RNLI lifeguards will begin patrols in Jersey this weekend
RNLI lifeguards will start their summer season safety patrols at St Ouen’s from this Saturday (23 May).
Since the Government of Jersey announced a lifting of restrictions for people in Jersey, who are permitted to spend time outside their home at the beach and use the water for exercise, the charity has focussed on re-establishing the infrastructure required for the lifeguard service on the Island.
During a normal summer, this takes time and includes recruitment, training, and the ordering and distributing of equipment and facilities to beaches. While the RNLI has done as much as possible to prepare during lockdown, there was limit to what could be achieved under the Government’s restrictions. This year, due to the ongoing coronavirus pandemic, the charity has to ensure the lifeguards are equipped with the appropriate PPE and have received training and support in the new operating procedures and precautions needed to manage the challenges of coronavirus alongside the other demands of their role.
Jake Elms, RNLI Lead Lifeguard Supervisor says:
‘Despite the challenges presented by coronavirus, thanks to the hard work of everyone involved we have succeeded in re-establishing the lifeguard service in time for the Bank Holiday weekend.
‘There will be a lifeguard service at St Ouen’s operating between 10am - 6pm from Saturday 23 May.
‘As ever, the welfare of our staff and beach visitors along with our commitment to providing a world-class lifesaving service is the RNLI’s priority and so we have been working closely with the Government of Jersey to make sure that conditions are safe for our lifeguards to provide an effective service.
‘Our lifeguards have a vital role in making sure visitors to the beach are aware of their surroundings, the potential dangers at the beach and providing a lifesaving rescue service should anyone get into trouble. We would encourage the public to follow the Government’s advice on social distancing and take care to understand the risks at the coast and the necessary steps to keep themselves safe.’
The RNLI lifeguard service will continue to be supported by the charity’s lifeboat stations at St Helier and St Catherine’s, whose volunteer crew have been on call 24/7 to help those in trouble at sea throughout the coronavirus outbreak.
We would urge anyone planning a visit to the coast to remember and follow RNLI safety advice:
- Have a plan - check the weather forecast, tide times and read local hazard signage
- Keep a close eye on your family – on the beach and in the water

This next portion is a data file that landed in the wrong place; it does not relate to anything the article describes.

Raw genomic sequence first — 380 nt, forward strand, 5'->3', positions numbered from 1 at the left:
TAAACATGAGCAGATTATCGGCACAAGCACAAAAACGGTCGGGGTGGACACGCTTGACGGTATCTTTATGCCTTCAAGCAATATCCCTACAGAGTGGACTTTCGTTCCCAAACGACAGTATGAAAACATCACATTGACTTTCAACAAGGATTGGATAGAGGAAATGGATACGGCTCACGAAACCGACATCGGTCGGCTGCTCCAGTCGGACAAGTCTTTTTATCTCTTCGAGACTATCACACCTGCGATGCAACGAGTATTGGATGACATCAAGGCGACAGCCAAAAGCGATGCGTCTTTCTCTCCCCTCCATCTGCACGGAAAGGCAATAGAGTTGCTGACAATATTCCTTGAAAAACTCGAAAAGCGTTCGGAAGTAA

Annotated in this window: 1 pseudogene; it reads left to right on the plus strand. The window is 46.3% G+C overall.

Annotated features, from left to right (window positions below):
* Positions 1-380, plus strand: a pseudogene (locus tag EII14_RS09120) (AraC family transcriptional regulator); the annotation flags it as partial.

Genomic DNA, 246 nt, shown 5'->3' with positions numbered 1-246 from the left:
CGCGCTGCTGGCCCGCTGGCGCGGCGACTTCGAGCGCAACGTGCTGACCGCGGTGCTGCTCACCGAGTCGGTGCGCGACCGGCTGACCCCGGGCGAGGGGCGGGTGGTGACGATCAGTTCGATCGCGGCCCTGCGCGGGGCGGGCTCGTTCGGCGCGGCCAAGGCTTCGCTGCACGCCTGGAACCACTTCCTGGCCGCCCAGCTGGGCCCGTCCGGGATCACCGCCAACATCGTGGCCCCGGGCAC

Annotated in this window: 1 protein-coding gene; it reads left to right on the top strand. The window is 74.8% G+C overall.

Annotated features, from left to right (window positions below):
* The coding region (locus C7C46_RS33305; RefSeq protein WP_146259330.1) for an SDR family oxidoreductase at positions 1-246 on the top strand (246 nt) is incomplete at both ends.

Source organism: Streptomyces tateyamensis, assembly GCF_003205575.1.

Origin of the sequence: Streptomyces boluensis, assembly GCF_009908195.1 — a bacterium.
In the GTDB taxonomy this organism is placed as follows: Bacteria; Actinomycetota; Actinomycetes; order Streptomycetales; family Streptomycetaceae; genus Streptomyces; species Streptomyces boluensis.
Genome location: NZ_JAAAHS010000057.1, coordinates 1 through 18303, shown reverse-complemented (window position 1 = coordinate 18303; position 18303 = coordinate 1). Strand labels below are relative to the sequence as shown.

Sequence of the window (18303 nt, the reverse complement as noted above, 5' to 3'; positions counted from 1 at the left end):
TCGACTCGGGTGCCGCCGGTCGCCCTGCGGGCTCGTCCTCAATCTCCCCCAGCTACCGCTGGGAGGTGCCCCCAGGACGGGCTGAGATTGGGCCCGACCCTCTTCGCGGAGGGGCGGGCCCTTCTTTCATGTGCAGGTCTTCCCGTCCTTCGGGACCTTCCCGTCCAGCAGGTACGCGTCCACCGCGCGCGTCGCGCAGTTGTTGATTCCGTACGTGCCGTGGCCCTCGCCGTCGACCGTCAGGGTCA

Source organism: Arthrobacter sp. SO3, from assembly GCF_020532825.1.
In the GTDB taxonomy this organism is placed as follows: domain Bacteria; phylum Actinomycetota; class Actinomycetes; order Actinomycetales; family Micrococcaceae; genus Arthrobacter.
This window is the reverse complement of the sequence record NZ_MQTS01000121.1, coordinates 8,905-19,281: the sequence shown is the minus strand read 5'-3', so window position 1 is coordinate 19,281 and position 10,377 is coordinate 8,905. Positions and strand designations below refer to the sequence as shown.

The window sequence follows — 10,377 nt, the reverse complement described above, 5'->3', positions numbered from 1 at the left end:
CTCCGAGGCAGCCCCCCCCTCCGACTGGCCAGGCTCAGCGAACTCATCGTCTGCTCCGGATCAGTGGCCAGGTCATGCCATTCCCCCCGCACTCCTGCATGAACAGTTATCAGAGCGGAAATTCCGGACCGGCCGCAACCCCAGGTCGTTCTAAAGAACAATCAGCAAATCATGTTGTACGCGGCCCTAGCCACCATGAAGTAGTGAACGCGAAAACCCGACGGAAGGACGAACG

- Don’t allow your family to swim alone
- Don’t use inflatables
- If you fall into the water unexpectedly, FLOAT TO LIVE. Fight your instinct to thrash around, lean back, extend your arms and legs, and Float
- In an emergency dial 999, and ask for the Coastguard
Senator Steve Pallett, Assistant Minister, EDTSC says;
‘I am delighted that the good working relationship built up over many years between Government, the Coastguard and the RNLI has resulted in lifeguard services being resumed in time for next weekend. Providing safe working procedures for both lifeguards and the public is vital so I thank the RNLI locally for working incredibly hard to ensure lifeguards will be patrolling St. Ouen’s Bay on what is likely to be a busy Bank Holiday weekend. I would urge any islander considering visiting our coastline to be aware of the dangers especially for children and remember the sea water is still cold at this time of year.’
Notes to Editors
- Please contact Amy or Marianne below to arrange interviews
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For more information please contact Amy Caldwell, Regional Media Manager at firstname.lastname@example.org or 07920818807 or Marianne Quinn, RNLI Regional Press Officer Marianne_quinn@rnli.org.uk or RNLI Press Office on 01202 336789 or via email@example.com
Key facts about the RNLI
The RNLI charity saves lives at sea. Its volunteers provide a 24-hour search and rescue service around the United Kingdom and Republic of Ireland coasts. The RNLI operates over 238 lifeboat stations in the UK and Ireland and, in a normal year, more than 240 lifeguard units on beaches around the UK and Channel Islands. The RNLI is independent of Coastguard and government and depends on voluntary donations and legacies to maintain its rescue service. Since the RNLI was founded in 1824, its lifeboat crews and lifeguards have saved over 142,700 lives.